Aspull Ring Feature

Thursday 5th May
Day 8 – 8 volunteers today, joining Bill and Andy were Chris, John S, John N and Steve with Patrick coming later – and in the afternoon Mark arriving with Ian Miller from the GMAAS.
The two Johns were set trowelling Trench 3 ready for photos. Bill had brought his 15m monopod but forgot his phone which he needed to remotely operate his camera perched on the end of it. He struggled for a while with this camera trying to guess the  angle to set it at to get a good result, until Patrick came to the rescue with his camera which did in the end produce a decent photo. In the meantime Chris and Steve were tasked with cleaning Trench 1, having dried out a bit from the previous day, to reveal the bedrock in all its glory. Steve then set about re-wetting the section ready for photos and drawing. Andy was asked to set up the dumpy level and bill showed Steve how to take readings. This was to get relative heights across the site – taking a back site from Peg1, then a front site on Peg 5 (Trench 2) and Peg 7 (Trench 3). Readings were 3.23m, 0.26m and 3.26m respectively.
Andy was then tasked with opening a sondage in Trench 2, in the middle where we expected the ditch, just to make sure the hard clay wasn’t overlying it. About 10cm down he hit a very hard stony layer (presumed to be bedrock), confirming there was no ditch there. Andy then checked the rest of the trench with a 20mm corer which showed bedrock at a constant level all across Trench 2.
With Trench 1 cleaned and re-wetted Steve helped Bill with finishing his drawing of the section. They both then set about drawing Trench 2 that despite showing no ditch, had layers to record i.e. below the topsoil and sub-soil there was another layer of soft sandy clay before hitting the hard clay layer. This we presumed to be the remnants of the central mound (although we did get it on the outer end of the trench as well).
When Ian Miller arrived he was very complimentary on our efforts and was amazed at out result in Trench 1. However he couldn’t offer an explanation, however his colleague Ben Dyson at GMAAS my have a better idea as he was more versed in prehistorian matters.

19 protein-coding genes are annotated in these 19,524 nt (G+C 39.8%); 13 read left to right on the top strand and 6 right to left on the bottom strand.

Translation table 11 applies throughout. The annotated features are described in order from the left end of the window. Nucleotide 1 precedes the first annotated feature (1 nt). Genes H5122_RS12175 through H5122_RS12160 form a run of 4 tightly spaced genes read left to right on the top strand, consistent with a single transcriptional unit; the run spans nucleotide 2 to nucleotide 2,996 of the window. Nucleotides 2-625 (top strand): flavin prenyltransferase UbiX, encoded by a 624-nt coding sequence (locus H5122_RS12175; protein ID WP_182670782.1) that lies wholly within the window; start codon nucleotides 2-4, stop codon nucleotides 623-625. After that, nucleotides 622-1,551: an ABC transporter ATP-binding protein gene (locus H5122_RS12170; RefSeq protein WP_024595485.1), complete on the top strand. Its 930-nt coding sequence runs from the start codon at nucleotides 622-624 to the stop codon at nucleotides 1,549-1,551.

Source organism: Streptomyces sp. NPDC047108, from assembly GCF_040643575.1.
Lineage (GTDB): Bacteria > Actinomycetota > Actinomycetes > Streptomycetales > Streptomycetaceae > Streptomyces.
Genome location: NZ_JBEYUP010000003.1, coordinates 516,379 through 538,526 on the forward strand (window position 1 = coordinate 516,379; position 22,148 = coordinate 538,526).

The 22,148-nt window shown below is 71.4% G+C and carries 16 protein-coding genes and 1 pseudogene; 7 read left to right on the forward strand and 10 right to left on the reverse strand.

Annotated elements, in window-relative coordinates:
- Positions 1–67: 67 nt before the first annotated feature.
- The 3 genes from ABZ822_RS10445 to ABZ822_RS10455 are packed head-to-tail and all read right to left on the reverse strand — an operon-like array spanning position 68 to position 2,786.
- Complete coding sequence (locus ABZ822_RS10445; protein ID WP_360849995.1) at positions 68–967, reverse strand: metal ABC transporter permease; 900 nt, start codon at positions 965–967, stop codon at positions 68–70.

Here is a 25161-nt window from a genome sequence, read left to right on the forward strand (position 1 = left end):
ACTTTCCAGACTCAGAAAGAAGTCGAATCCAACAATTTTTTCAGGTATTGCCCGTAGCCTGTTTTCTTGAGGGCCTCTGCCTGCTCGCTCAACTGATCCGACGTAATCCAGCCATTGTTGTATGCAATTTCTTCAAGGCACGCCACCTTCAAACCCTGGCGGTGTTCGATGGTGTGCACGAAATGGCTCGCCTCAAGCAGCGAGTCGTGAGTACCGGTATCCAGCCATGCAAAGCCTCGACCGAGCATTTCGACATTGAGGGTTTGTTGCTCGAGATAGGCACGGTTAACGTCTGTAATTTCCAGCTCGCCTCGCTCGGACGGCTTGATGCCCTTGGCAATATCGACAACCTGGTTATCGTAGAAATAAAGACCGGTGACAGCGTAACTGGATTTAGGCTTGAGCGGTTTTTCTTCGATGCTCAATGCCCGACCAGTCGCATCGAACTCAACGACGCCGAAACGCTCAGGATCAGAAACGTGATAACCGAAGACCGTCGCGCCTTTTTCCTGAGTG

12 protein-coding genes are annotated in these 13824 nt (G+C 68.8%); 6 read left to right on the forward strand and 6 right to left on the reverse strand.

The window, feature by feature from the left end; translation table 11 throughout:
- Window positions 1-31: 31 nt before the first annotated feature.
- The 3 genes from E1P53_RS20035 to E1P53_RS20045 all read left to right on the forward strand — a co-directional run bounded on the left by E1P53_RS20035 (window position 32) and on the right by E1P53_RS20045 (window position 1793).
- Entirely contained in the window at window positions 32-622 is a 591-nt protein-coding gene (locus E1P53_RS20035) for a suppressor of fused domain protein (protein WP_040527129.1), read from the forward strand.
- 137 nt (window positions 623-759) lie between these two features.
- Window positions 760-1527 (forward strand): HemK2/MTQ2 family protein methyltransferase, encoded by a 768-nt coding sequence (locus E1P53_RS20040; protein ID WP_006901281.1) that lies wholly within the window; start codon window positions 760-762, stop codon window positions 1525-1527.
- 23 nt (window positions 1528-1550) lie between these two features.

After Ian had gone we set about digging out the dark brown feature in Trench 3 starting at each end of it. Not far below the surface (about a spades depth) the recognisable stone of the bedrock began to appear, the slope on the outside being steeper than the slope on the inside. Gratifyingly this reflects the shape of the ditch in Trench 2. It was now getting late so, after our best efforts at cleaning up what we’d revealed, we left it there for the time being. However it was clear we had another section of the ditch which was a big relief and renewed our confidence in what we believed to be there. To add to this Andy busied himself with the 20mm corer on the opposite side to Trench 1 along Profile 1.This also seemed to produce a result showing the ditch exist in this area as well. When the three locations for the outer edge of the ditch were plotted a ditch diameter of 43.4m appeared which fits nicely with the geophys result and to a certain extent with the ESRI aerial photo (but not so much with the Google aerial for some reason).

Wednesday 4th May
Day 7 – Despite the rain we had a decent turnout with 6 on site, i.e. Bill, John S, Chris, Bob and new starter Steve Taylor (and Patrick when the rain eased). At least the wet weather had brought out the colours in the ditch section.
Chris and John were tasked with removing the step we’d left in the ditch for access on the NE side, so that the full section could be drawn. This left us relying on the step in the opposite corner which proved a little unreliable. When the removing the step Chris found more charcoal to take a sample of.
The previous day Patrick and Bill had marked out Trench 3 on a line perpendicular to Profile 1 and 25m along it from out first peg (Peg1). When Nick (the farmer) arrived with his machine, we directed him to the starting point which was 25m from Profile 1. Working inwards, he opened our new trench to about 5m down long, down to the subsoil but there was no obvious colour change. We therefore asked him to take it down another 10cm through the subsoil. This produced a light orangie brown soft sandy clay (with stones) changing to a darker brown about 2m in. Was this our ditch? – probing with a steel rod suggested it was. We therefore asked Nick to expand the trench another 2.5m which produced more of the light orangie brown clay about 3m from the edge of the first colour change. We spent the rest of the day cleaning and squaring up the trench so that we could photograph this potentially exciting new find (it was great news after the disappointment of Trench 2).
While we busied ourselves doing that, Chris droned the site and later produced two 3D images which he presented at the Society meeting later that evening.

Low res model showing all 3 trenches:

Low res model of Trench 1:

Saturday 23rd April
Day 6 – Another good turnout at the weekend with 7 on site – joining Bill were Andy, Bob, Paris, Conor, Ken and Patrick.